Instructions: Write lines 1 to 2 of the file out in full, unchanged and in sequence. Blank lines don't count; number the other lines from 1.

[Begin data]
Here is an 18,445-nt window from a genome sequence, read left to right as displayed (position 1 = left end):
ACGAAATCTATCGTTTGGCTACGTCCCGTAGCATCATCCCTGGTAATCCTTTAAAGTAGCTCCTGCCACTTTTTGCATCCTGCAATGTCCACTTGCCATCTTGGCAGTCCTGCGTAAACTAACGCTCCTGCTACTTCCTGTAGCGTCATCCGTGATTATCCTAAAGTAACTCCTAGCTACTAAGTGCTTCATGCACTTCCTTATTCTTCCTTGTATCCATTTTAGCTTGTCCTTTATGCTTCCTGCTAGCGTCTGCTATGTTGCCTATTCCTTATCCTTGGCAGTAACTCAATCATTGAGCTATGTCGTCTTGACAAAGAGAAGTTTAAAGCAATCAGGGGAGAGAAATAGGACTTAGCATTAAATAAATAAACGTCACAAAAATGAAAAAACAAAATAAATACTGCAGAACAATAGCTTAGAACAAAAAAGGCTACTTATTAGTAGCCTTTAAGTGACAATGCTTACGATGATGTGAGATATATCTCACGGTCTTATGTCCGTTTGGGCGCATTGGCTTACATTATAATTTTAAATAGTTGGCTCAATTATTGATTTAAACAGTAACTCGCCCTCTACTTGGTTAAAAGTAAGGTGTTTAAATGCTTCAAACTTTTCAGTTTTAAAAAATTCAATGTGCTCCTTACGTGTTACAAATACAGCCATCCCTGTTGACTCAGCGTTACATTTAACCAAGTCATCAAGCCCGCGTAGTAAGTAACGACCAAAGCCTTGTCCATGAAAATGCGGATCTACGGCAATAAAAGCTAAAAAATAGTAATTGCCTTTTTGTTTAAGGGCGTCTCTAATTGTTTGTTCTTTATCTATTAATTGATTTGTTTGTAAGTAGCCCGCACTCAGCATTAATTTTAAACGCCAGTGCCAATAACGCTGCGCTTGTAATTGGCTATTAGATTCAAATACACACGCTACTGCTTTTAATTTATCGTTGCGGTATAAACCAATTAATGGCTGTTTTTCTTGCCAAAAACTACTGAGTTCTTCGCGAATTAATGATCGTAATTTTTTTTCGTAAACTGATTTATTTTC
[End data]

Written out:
Here is an 18,445-nt window from a genome sequence, read left to right as displayed (position 1 = left end):
ACGAAATCTATCGTTTGGCTACGTCCCGTAGCATCATCCCTGGTAATCCTTTAAAGTAGCTCCTGCCACTTTTTGCATCCTGCAATGTCCACTTGCCATCTTGGCAGTCCTGCGTAAACTAACGCTCCTGCTACTTCCTGTAGCGTCATCCGTGATTATCCTAAAGTAACTCCTAGCTACTAAGTGCTTCATGCACTTCCTTATTCTTCCTTGTATCCATTTTAGCTTGTCCTTTATGCTTCCTGCTAGCGTCTGCTATGTTGCCTATTCCTTATCCTTGGCAGTAACTCAATCATTGAGCTATGTCGTCTTGACAAAGAGAAGTTTAAAGCAATCAGGGGAGAGAAATAGGACTTAGCATTAAATAAATAAACGTCACAAAAATGAAAAAACAAAATAAATACTGCAGAACAATAGCTTAGAACAAAAAAGGCTACTTATTAGTAGCCTTTAAGTGACAATGCTTACGATGATGTGAGATATATCTCACGGTCTTATGTCCGTTTGGGCGCATTGGCTTACATTATAATTTTAAATAGTTGGCTCAATTATTGATTTAAACAGTAACTCGCCCTCTACTTGGTTAAAAGTAAGGTGTTTAAATGCTTCAAACTTTTCAGTTTTAAAAAATTCAATGTGCTCCTTACGTGTTACAAATACAGCCATCCCTGTTGACTCAGCGTTACATTTAACCAAGTCATCAAGCCCGCGTAGTAAGTAACGACCAAAGCCTTGTCCATGAAAATGCGGATCTACGGCAATAAAAGCTAAAAAATAGTAATTGCCTTTTTGTTTAAGGGCGTCTCTAATTGTTTGTTCTTTATCTATTAATTGATTTGTTTGTAAGTAGCCCGCACTCAGCATTAATTTTAAACGCCAGTGCCAATAACGCTGCGCTTGTAATTGGCTATTAGATTCAAATACACACGCTACTGCTTTTAATTTATCGTTGCGGTATAAACCAATTAATGGCTGTTTTTCTTGCCAAAAACTACTGAGTTCTTCGCGAATTAATGATCGTAATTTTTTTTCGTAAACTGATTTATTTTC